Welcome back to our second installment of the HJ News and Resource Roundup! Every week we will be posting the latest news and resources to keep you up-to-date on what’s happening in the struggle for health justice. This week, we’ll be discussing health reform, immigrant access to health care, the NYC hospital closures, and more.
Immigrant Access to Health Care
Wladyslaw Haniszewski, an undocumented immigrant who had lived in the United States for 30 years, was recently deported back to Poland–not by the US government, but by a hospital in New Jersey. Not wanting to cover the cost of Haniszewski’s care after he suffered a stroke, the hospital flew Haniszewski back to Poland without contacting the Polish consulate, arranging for his medical care once in Poland, or even waiting for him to regain consciousness.
Eleven million undocumented immigrants in the United States are excluded from participation in the Affordable Care Act (ACA), but improving access to care for this population could benefit all Americans.
Over 400 advocacy groups and organizations support immigrant inclusion in health care.
North Central Bronx Hospital has closed its labor and delivery, nursery, and neonatal care units. Responsible for 1,500 births in the last year, NCBH was a critical health resource and many worry its closure will adversely impact the health of mothers and infants in the North Bronx, particularly within communities of color. Sign a petition to save NCBH’s labor and delivery services here!
A judge has agreed to allow Interfaith Hospital in Brooklyn to remain open for 16 more days. Advocates hope the delay will allow them to stave off permanent closure of the bankrupt hospital, which serves some of central Brooklyn’s poorest residents. Many of its financial woes began with the slashing of the state Medicaid budget in 2009.
Meanwhile, immunization clinics that provide free and low-cost services in the Bronx and Queens also face closure. You can sign a petition to keep them open here.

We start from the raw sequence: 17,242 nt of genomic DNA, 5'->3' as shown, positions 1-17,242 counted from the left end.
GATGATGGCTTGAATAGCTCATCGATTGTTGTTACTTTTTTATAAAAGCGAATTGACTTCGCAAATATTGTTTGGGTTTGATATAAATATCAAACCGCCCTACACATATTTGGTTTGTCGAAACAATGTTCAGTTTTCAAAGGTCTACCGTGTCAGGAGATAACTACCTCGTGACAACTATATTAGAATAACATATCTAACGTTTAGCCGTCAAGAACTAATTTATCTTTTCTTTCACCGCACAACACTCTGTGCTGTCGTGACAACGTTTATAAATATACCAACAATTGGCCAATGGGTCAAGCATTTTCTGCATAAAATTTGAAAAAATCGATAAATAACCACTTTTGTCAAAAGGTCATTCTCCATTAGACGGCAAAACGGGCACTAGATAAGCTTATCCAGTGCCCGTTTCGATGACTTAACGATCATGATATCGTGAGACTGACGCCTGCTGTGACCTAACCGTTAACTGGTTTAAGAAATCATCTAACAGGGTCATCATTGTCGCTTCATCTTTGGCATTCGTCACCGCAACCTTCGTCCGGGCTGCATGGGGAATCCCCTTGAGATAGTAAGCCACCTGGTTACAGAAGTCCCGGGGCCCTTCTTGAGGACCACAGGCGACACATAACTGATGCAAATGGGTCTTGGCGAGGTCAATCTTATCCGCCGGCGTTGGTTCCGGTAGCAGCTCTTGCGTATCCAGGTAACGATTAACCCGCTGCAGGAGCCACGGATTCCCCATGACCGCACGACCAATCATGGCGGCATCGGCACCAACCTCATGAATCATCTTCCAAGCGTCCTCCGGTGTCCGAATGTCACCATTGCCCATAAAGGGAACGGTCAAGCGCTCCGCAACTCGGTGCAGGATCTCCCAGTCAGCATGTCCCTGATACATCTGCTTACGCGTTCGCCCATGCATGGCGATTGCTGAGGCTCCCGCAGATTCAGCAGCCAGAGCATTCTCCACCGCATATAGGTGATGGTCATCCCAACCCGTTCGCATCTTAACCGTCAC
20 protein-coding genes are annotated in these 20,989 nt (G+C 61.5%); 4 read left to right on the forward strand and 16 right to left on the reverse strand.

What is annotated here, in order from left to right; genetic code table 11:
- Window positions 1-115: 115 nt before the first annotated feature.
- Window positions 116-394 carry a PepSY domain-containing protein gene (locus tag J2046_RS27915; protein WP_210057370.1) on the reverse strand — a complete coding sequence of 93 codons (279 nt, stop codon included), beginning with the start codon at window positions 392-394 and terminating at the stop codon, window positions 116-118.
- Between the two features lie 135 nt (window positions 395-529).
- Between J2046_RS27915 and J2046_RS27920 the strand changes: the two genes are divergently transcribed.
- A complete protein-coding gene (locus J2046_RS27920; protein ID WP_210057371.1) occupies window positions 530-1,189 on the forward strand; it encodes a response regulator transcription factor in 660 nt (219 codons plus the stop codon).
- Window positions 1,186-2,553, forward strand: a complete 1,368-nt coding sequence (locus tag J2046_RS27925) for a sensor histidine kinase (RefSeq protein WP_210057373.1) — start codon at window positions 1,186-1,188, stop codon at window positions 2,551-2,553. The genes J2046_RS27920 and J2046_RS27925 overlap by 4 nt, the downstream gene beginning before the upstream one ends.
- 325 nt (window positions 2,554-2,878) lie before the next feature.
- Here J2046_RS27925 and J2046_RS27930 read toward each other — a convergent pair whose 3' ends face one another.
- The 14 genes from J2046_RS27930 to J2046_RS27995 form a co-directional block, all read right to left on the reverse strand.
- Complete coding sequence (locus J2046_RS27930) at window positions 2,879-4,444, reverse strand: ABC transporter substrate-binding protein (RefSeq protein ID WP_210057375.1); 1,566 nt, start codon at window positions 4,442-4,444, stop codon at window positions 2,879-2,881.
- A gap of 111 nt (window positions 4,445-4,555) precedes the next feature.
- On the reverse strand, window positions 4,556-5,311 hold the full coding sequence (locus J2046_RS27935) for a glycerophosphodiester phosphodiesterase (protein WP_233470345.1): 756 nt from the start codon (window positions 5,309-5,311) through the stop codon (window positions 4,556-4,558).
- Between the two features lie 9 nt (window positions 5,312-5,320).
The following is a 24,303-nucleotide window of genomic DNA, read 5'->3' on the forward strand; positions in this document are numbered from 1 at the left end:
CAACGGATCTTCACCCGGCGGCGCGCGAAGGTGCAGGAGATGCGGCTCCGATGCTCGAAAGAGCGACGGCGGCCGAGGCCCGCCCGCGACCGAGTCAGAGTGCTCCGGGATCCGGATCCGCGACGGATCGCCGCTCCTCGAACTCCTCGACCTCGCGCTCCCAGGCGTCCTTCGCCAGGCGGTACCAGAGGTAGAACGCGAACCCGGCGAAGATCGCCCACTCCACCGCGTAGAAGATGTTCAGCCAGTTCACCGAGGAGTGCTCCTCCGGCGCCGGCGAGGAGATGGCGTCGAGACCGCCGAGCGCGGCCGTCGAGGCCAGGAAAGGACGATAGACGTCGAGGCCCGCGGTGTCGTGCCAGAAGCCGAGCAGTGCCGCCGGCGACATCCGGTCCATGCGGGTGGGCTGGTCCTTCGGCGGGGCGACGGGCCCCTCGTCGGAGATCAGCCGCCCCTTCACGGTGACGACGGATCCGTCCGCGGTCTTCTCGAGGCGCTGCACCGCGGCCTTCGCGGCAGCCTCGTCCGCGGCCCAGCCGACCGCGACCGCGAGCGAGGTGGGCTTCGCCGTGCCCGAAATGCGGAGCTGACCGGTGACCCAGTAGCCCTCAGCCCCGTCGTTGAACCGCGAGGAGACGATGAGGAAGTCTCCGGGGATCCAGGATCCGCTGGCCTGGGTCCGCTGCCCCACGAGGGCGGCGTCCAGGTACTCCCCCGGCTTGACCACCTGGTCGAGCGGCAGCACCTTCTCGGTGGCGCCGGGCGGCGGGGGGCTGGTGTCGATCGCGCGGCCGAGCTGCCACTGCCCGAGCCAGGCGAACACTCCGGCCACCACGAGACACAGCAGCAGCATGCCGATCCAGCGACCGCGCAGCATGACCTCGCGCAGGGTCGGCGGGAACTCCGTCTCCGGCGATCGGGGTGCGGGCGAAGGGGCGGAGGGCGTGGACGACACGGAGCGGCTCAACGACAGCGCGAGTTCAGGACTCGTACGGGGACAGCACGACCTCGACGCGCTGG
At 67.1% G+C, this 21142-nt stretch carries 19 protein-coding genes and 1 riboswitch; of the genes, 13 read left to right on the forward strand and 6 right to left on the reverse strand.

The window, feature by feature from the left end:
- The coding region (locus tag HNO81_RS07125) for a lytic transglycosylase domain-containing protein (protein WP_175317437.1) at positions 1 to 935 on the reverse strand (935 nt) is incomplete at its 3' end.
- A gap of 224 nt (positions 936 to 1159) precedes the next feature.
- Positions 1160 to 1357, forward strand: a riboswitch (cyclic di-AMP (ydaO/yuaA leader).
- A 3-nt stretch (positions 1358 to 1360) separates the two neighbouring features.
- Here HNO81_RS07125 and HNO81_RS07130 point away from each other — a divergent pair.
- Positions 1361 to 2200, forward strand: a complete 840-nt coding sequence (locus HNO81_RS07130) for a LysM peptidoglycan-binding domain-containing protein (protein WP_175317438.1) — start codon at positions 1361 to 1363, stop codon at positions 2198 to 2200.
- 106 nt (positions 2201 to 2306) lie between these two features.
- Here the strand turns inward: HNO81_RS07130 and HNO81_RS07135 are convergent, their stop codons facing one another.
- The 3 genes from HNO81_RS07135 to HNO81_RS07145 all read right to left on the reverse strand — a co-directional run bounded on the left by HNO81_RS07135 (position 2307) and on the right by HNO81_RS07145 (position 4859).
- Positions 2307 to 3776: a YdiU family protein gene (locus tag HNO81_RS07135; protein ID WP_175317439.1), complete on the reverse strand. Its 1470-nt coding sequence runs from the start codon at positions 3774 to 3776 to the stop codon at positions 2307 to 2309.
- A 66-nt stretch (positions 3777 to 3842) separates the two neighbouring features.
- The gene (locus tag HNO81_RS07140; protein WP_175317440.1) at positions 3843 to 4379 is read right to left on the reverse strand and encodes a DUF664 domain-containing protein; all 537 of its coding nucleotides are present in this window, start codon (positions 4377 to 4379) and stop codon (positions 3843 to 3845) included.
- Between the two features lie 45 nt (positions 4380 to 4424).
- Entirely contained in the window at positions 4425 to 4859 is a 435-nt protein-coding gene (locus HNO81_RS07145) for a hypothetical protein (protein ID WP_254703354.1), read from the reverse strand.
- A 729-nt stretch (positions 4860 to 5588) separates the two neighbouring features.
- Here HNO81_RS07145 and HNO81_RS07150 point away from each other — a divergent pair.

The Texas Health Institute has released a report highlighting key provisions of the ACA that advance racial and ethnic health equity and protect the health care safety net. The report also identifies priority areas in ACA implementation going forward.
Millions of Americans live in food deserts, a low-income area where there is limited access to grocery stores, making it expensive, difficult, and time-consuming to obtain fresh and nutritious food. Food deserts and food swamps–areas with a high number of junk food-peddling convenience stores and fast food chains in place of traditional grocery stores–are particularly prevalent in predominantly Black and Latino neighborhoods.
Meet the women of color who are revolutionizing the approach to addressing health disparities, gentrification, and environmental degradation in their communities: through biking.
Racial disparities in health care are considered the new frontier for civil rights. As popular discourse on racial health disparities typically focuses on Black and Latino populations, other marginalized communities–such as Native Americans–are often overlooked. Yet a large minority of Native Americans live on reservations in rural areas with limited access to quality health care, leading to disproportionately high negative health outcomes.
Conservatives both on the state and national levels are still working to block the implementation of the ACA.
This week was the 50th anniversary of Dr. Martin Luther King, Jr.’s “I Have a Dream” speech at the March on Washington. Check out his speech, accompanied by beautiful animation, here. Our own HJ team member Jenn Swayne reflected on the anniversary of this pivotal moment in history–and where we have left to go as a nation–here.